CPAN Release of Time::Verbal module.

作者:   發佈於: ,更新於:   #perl #cpan

Time::Verbal 1.1.1 made its way to CPAN.

This module dose one little things, that is to convert the time differece to a verbal format, rounded to some unit that "makes sense", just as how you would say such thing as a human.

my o = Time::Verbal->new();
say $o->distance( time(), time() - 4567 );
#=> about 1 hour

Besides the default English format, other 67 languages identified by these ISO language codes are supported:

ar bg bn-IN bs ca cy da de-AT de-CH de dsb el en-AU en-GB en-US eo es-AR es-CL es-CO es-MX es-PE es et eu fa fi fr-CA fr-CH fr fur gl-ES gsw-CH he hi-IN hi hr hsb hu id is it ja ko lo lt lv mk mn nb nl nn pl pt-BR pt-PT rm ro ru sk sl sr-Latn sr sv-SE sw tr uk vi zh-CN zh-TW

I don't know all these languages (nor their language codes), but Locale::Wolowiz does. Or, at least it is the library that does the translation, given a bunch of JSON files that contain the body of translations.

So here's how you say "about 1 hour" in Vietnamese:

my o = Time::Verbal->new( "locale" => "vi" );
say $o->distance( time(), time() - 4567 );
#=> khoảng 1 giờ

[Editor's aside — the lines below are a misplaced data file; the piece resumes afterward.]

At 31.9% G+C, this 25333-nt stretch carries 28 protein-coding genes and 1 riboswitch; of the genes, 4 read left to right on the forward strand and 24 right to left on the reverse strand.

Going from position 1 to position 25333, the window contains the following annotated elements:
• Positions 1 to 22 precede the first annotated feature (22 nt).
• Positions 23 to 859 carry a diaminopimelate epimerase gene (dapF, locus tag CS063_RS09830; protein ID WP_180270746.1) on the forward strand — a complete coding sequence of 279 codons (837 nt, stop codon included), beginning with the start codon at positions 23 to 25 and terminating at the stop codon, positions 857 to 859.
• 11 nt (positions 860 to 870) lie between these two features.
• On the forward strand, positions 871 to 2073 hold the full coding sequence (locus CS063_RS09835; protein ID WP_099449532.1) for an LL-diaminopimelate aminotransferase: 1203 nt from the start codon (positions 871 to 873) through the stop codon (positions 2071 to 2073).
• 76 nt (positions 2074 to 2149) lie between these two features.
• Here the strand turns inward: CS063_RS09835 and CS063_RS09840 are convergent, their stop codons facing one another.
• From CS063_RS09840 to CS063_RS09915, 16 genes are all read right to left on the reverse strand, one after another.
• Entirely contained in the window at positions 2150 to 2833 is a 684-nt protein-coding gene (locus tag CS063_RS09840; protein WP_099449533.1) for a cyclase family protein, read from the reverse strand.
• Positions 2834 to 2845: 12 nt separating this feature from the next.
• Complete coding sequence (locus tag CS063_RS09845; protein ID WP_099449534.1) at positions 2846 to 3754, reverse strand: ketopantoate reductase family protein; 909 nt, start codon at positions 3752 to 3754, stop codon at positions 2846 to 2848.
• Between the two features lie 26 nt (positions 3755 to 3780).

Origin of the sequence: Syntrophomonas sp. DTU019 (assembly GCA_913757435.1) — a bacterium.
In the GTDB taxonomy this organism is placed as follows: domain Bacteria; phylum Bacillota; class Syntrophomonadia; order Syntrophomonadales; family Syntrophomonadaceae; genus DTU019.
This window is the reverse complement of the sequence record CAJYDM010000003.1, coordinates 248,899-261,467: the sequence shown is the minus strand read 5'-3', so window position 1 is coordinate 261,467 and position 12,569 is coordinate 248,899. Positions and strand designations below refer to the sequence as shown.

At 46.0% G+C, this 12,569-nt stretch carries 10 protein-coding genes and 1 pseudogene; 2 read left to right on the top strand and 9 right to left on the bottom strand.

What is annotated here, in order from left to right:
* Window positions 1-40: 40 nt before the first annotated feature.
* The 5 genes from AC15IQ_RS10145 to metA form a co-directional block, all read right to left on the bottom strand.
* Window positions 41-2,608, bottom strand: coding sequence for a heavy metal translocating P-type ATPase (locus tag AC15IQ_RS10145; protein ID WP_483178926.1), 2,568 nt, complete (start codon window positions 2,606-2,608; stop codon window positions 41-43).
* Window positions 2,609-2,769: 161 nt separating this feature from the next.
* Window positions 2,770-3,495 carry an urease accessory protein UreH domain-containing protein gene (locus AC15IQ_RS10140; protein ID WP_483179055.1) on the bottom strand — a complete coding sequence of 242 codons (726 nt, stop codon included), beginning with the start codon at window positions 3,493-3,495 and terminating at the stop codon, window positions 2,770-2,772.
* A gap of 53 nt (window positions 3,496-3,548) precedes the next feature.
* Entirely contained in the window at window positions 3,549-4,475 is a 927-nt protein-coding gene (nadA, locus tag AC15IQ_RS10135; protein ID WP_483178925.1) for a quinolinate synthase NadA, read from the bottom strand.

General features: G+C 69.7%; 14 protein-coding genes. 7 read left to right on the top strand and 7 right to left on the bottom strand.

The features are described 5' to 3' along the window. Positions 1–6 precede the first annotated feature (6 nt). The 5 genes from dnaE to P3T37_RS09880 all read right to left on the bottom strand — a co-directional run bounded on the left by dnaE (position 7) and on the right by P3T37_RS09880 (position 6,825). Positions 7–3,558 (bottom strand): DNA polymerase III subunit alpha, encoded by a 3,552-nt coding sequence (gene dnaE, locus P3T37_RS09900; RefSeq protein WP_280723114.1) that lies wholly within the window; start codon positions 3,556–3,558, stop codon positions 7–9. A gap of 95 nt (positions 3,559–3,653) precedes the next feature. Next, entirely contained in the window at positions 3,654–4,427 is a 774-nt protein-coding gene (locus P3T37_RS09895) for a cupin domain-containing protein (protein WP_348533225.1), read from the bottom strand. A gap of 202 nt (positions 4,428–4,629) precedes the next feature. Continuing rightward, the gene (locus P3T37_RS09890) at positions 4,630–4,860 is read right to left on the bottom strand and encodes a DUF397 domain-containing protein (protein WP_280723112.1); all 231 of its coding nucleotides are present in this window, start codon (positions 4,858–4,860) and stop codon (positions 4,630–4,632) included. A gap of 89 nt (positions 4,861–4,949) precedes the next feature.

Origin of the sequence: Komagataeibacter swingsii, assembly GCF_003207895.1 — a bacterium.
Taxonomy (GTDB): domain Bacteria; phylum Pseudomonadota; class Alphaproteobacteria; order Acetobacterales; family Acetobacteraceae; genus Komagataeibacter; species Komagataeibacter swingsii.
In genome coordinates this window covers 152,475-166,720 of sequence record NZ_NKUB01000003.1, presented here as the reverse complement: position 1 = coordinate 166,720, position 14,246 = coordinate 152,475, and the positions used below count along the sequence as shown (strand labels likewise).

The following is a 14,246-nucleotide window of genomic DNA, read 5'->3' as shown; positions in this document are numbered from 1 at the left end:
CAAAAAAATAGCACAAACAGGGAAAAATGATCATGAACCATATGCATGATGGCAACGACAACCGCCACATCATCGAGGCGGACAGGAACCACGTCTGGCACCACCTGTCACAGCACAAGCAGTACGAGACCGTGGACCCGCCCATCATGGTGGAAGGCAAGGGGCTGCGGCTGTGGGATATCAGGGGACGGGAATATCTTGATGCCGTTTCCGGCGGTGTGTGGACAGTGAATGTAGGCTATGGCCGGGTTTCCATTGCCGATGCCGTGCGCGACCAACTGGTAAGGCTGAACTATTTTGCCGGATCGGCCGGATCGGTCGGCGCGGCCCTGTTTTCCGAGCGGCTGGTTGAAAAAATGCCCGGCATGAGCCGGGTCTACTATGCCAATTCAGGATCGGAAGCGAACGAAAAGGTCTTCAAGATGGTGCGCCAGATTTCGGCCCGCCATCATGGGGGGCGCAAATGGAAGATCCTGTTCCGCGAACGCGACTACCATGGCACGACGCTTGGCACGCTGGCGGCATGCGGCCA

A default version of translations of all the above-mentioned 68 languages are provided with Time::Verbal itself and is ready to use once installed properly -- a usual cpan or cpanm or cpm command would suffice. However, in case some customize version is need because, say, you wish to provide better UX to whom speak the Vulcan variant of Klingon, you need to create a file named after the language code -- which can be arbitrary such as tlh-Vulcan. You would create tlh-Vulcan.json and put it under /app/i18n, or really any directory of your choice, then do:

my o = Time::Verbal->new( "locale" => "tlh-Vulcan", "i18n_dir" => "/app/i18n" );
say $o->distance( time(), time() - 4567 );
#=> Chaq wa' rep

Disclaimer -- I don't know if that's how Vulcanized Klingon speaks. Don't take my example as if it is authentic.

To prepare the translation, take a look of the json files under the default i18n_dir, which can be printed by running this oneliner:

perl -MTime::Verbal -E 'say Time::Verbal->new()->i18n_dir'

It shouldn't be difficult to grasp the structure of those translation files and produce a new one. It is however, very difficult to start describing the schema of thoes json file as an indolent developer.

The translations are accquired from rails-i18n project -- which is one of the first modules that does things like this.